03.03.2020 change 03.03.2020
Agnieszka Kliks-Pudlik
Agnieszka Kliks-Pudlik

New Strain of Actinobacteria Found in Chimney Soot

Credit: Piotr Siupka   Credit: Piotr Siupka

A new strain of Actinobacteria which can protect plants from fungi has been discovered in soot from regularly used chimneys.

Actinobacteria are microorganisms, bacteria, commonly found in the environment, especially in soil, and produce many useful substances, e.g. antibiotics: streptomycin, neomycin or vancomycin.

But because of growing antibiotic resistance, scientists are still looking for new strains of Actinobacteria, paying attention to previously neglected and extreme environments, including digestive tracts of insects, caves and Antarctica.

Microbiologist Dr. Piotr Siupka from the University of Silesia in Katowice who made the discovery said that the new strain has strong antifungal properties and can potentially be used to protect plants against pathogenic fungi.

He said: “I took soot samples from an active, regularly used chimney. In the laboratory, I isolated an Actinobacterium with has strong antifungal properties. We tested it on five fungi of various genera, including plant pathogens (for example Fusarium). It turned out that the isolated strain was active against all of them.”

Two experiments were carried out to prove the antifungal properties. In the first experiment, Actinobacteria and fungi were simultaneously placed on the culture plates.

Dr. Siupka said told PAP: “At an early stage, after two or three days of cultivation, we observed an inhibitory effect (inhibition of fungal growth in the vicinity of Actinobacteria - PAP), after more days it was more visible.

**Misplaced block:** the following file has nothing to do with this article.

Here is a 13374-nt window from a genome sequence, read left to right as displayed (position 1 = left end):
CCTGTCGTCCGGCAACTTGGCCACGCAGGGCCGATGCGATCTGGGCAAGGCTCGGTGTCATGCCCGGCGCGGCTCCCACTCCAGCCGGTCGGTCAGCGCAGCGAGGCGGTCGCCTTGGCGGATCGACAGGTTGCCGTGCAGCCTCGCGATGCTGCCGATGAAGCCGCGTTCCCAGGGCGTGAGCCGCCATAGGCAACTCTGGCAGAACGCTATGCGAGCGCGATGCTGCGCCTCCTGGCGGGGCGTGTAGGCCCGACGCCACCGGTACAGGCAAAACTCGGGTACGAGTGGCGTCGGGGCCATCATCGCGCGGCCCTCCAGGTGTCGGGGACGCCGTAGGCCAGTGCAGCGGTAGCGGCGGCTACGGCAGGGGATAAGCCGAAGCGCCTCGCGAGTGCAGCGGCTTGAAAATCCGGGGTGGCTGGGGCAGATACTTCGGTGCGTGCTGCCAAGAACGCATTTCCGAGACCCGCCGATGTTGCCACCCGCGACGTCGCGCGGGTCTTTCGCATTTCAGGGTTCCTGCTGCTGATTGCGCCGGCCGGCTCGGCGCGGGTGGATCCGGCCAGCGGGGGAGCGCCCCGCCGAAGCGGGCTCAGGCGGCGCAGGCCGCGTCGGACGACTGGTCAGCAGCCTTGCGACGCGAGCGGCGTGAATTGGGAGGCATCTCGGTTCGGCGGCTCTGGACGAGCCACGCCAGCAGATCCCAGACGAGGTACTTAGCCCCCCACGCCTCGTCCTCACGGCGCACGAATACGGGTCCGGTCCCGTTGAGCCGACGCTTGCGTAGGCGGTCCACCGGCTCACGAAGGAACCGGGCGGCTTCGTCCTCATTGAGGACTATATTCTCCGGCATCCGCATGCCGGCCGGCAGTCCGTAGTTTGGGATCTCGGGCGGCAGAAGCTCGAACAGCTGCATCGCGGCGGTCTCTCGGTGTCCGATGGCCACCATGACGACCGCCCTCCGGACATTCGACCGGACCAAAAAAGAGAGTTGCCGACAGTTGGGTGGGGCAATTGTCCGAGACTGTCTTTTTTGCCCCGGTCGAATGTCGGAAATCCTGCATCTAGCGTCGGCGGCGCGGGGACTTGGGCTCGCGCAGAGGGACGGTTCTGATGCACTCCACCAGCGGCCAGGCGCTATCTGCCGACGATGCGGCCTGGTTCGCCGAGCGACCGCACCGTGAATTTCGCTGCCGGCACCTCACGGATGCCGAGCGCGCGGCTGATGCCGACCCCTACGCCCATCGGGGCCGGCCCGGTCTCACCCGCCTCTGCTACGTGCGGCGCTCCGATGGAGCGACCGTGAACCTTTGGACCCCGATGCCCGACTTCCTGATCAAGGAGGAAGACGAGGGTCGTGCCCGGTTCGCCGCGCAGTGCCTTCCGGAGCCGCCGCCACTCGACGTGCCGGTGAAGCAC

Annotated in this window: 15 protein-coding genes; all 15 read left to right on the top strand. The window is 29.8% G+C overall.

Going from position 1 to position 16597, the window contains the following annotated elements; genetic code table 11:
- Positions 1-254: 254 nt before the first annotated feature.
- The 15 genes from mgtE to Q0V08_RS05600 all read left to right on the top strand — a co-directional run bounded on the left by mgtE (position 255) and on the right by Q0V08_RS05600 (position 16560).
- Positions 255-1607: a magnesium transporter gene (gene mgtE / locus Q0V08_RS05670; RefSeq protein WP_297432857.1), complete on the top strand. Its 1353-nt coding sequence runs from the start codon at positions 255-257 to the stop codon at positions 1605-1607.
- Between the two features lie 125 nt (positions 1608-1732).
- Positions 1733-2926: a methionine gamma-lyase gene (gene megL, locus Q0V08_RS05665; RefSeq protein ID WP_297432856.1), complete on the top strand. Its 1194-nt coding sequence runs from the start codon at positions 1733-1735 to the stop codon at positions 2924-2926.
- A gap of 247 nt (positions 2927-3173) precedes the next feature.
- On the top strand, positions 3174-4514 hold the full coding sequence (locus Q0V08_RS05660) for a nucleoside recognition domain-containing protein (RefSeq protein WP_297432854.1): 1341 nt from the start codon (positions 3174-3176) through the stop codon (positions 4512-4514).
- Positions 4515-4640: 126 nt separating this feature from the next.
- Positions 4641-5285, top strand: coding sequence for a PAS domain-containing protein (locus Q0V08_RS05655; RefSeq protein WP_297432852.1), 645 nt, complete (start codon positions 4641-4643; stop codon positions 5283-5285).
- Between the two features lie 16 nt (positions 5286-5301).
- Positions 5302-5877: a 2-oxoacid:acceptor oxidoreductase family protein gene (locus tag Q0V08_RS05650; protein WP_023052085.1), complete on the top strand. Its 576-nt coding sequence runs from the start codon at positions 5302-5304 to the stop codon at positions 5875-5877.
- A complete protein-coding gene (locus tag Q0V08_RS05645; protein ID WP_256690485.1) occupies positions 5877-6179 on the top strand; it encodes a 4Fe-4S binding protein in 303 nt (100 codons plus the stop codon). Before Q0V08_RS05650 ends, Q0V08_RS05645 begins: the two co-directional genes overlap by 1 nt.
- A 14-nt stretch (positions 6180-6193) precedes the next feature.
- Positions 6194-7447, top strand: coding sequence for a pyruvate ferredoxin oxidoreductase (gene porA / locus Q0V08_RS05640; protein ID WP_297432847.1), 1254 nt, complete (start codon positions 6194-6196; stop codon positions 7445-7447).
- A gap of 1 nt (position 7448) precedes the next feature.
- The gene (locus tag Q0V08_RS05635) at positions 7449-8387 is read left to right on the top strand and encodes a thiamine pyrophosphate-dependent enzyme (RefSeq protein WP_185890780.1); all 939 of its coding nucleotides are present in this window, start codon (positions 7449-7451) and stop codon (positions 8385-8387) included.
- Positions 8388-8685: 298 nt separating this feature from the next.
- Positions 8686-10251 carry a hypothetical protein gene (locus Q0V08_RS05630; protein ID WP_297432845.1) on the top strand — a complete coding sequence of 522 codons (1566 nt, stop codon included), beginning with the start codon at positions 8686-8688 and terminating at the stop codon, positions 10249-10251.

“In turn, the second experiment consisted in plating Actinobacteria first and adding fungi after 14 days. In this case, fungi could not grow at all."

Further research will show whether the isolated strain can find application in protecting plants against pathogenic fungi. At this stage, a negative impact of the strain on the plant cannot be ruled out yet.

The next step was to study the genome (information encoded in DNA) of the new strain. Scientists can read from it information on the presence of pathways for the synthesis of various compounds by the organism, both as part of the primary metabolism that enables organisms to live, and secondary, where compounds are produced that are not necessary for survival, but may be beneficial under certain conditions.

“Based on DNA, we can also identify the organism and find out if it is a new species. Here, it turned out that this was a new strain of the Streptomyces genus. Interestingly, this strain has 55 secondary metabolite pathways; that is a lot Usually, soil Actinobacteria have between 20 and 30 pathways on average, and those from extreme environments may have more than 40. According to the literature data we have collected, only two strains of Actinobacteria have more of these pathways,” Siupka said.

He added: "The number of these pathways is one thing, but while searching the database, the server showed that in the combination of different groups of secondary metabolites, 32 were not similar to any other, so they can synthesize new, unknown compounds. This will require further research, but that says a lot about the potential of this Actinobacterium.

"To sum up, this strain of Streptomyces sp. S-2 is interesting in many respects. Firstly, (because of - PAP) the environment from which it was isolated. Secondly, it has strong antifungal properties. In addition, it has a lot of secondary metabolite pathways, significantly above the average for the whole Streptomyces genus. It is enriched in secondary metabolite pathways, which may be responsible for the synthesis of biologically active substances, and many of these pathways are unlike the ones in the database.”

The next steps to learn more about the Actinobacterium will include research on its effects on plants, chemical analyses of secondary metabolites it produces and further genetic studies of these pathways.

The research involved scientists from the Faculty of Natural Sciences of the University of Silesia in Katowice: Dr. Piotr Siupka, Artur Piński, Dagmara Babicka and Professor Zofia Piotrowska-Seget.

PAP - Science in Poland, Agnieszka Kliks-Pudlik

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